Although Ricki Lake got her start in acting -- she debuted as the lead character Tracy Turnblad in John Waters’ 1988 comedy film Hairspray -- she really made a name for herself when she began hosting her own daytime talk show, Ricki Lake, in 1993. It ran for 11 seasons with over 2000 episodes before coming to an end in 2004. Eight years later, Ricki is ready to return to daytime television with her new series, The Ricki Lake Show, debuting on Global September 10. Here are some highlights of what the star had to say when she was in town to promote the show, which she says is completely different from the old Ricki Lake. She also talks about filling the void left behind by Oprah and her run as a contestant on Dancing with the Stars.
On why she decided to come back to television:
“You know lately I’ve been all about reinventing myself. I feel like I’ve gotten out the bucket list and checked a lot of things off.”
On whom the new show is targeted towards:
“I think any woman 25 to 50, or older, can relate to any sort of issue whether it’s body image issues, aging, having children, finding love, staying in an unhappy marriage — all these life experiences I’ve had over the years. I think it’s what makes me relatable to people.”
On her celebrity status:
“My kind of celebrity is different than other people I think. Unlike movie stars who are sort of not approachable, people feel like they know me. Particularly Dancing with the Stars, that was an amazing chance for me to come back into people’s living rooms and for people to see where I’m at in my life and go on this journey with me and support and rally and vote for me. It was amazing and I’m really touched and humbled by the fact that people want to interact with me.”
On being a contestant on Dancing with the Stars:
“I kicked ass. I didn’t win, I didn’t get the Mirror Ball, but I feel like I was a winner for women who aren’t skinny, who aren’t the unattainable supermodel. I think everyone relates and wants to be in my shoes so I feel very, very lucky to have them.”
On what we can expect from The Ricki Lake Show:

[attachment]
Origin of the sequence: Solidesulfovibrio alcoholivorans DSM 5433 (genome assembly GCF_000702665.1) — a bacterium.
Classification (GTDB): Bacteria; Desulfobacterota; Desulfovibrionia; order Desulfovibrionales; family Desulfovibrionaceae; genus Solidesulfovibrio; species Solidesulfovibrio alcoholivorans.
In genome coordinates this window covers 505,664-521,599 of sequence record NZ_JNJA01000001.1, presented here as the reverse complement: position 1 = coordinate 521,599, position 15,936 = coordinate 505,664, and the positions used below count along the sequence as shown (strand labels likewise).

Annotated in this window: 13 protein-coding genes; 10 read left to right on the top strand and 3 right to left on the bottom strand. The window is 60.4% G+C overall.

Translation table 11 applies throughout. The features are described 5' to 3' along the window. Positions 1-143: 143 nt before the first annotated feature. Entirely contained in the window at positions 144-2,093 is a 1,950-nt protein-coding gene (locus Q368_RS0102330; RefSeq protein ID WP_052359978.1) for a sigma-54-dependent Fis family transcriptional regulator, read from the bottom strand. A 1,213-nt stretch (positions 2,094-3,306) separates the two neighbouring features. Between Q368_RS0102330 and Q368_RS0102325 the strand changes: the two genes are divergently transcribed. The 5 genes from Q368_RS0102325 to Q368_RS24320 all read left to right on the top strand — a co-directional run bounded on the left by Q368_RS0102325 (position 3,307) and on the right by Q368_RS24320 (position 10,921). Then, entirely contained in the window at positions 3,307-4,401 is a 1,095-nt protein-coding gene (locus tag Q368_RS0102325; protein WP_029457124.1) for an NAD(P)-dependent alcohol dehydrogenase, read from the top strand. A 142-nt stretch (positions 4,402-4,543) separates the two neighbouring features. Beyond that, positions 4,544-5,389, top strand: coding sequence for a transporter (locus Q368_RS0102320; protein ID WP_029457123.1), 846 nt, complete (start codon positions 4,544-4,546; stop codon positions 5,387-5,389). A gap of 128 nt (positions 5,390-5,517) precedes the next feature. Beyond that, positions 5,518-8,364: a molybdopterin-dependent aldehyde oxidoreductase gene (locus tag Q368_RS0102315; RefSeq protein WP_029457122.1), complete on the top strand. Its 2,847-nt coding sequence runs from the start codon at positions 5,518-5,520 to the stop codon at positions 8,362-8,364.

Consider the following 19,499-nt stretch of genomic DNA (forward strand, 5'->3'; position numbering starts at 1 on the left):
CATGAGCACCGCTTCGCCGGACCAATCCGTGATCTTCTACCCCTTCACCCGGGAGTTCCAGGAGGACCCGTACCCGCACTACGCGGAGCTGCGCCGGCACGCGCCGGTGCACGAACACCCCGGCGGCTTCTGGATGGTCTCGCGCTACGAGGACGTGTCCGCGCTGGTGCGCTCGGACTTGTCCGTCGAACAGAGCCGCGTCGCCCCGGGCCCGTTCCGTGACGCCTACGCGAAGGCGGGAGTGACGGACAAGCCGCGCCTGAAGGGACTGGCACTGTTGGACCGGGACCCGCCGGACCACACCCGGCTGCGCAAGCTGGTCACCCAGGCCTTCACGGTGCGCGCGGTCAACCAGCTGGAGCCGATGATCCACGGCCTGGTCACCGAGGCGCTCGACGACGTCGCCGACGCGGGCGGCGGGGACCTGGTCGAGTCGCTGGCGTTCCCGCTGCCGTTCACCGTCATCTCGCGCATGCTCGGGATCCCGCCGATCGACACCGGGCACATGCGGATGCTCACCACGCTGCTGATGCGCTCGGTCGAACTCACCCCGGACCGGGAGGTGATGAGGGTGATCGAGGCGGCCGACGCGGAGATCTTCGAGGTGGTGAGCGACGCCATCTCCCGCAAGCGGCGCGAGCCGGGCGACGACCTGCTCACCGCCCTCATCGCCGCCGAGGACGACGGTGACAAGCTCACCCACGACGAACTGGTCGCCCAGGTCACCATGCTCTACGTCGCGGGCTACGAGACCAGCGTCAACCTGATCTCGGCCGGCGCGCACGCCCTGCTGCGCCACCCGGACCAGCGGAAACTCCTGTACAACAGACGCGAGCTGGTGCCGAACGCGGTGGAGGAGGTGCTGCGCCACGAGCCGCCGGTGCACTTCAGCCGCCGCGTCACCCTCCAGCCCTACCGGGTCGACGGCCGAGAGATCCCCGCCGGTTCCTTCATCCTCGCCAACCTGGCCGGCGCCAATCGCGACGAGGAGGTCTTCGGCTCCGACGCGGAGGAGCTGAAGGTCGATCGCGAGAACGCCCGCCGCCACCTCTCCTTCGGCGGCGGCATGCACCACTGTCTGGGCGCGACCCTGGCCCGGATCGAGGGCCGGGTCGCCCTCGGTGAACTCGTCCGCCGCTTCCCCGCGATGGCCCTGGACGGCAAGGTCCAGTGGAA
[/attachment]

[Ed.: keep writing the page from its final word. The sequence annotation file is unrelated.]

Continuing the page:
“It’s kind of like the old Oprah show, before she was a billionaire, before she had the book club. To the point where she changed from being in the audience where you felt like she was one of us to where she was on stage and was sort of like decoration. We want it to feel like it’s an included conversation. I want the audience involved; there’ll be the spontaneity and probably the energy of my old show, or the upgraded version of my old show. I’ve grown up, I’ve changed, I’ve evolved and that’s what the show will be.
“There seems to be a gap right now -- women miss that dialogue and that relationship and they’ll be able to have that again and have that comfort zone. I really want to have a home where women feel like they’re going to be heard, that they’re going to hear from people who are like them, they’ll get help in their own lives and have a lot of fun at the same time. As a viewer, I missed Oprah and it’s a responsibility to have elevated, smart television out there.”
On bringing back some of the old Ricki Lake:
“I don’t know, we’ll see. Obviously I’m very much the same person, I’ve just grown up a lot, fortunately/unfortunately, and the audience that grew up watching me has grown up too. You know, they’re not raving teenagers and trying to figure it all out. So I think there will be elements of the old show that we’ll try to capture and do again but also, it’s new territory. I think we have the chance to break the mold a little bit from what we’ve done and I want to surprise people, I want to show people I have more to say than just laugh and laugh. Hoochie mama makeovers only go so far.”
On her most challenge interview:
"I had this gentleman on named Reverend Fred Phelps and he’s this horrible anti-gay activist. He was so awful to me. It was my first season, I was 24 and he said to me, I’ll never forget it, “You worship your rectum,” because I’m friends with gays and I support the gay cultural lifestyle. And he was shouting these proverbs at me and I didn’t know what to do and I said to him, “You may be a reverend but this is still my show. Get off of my show!”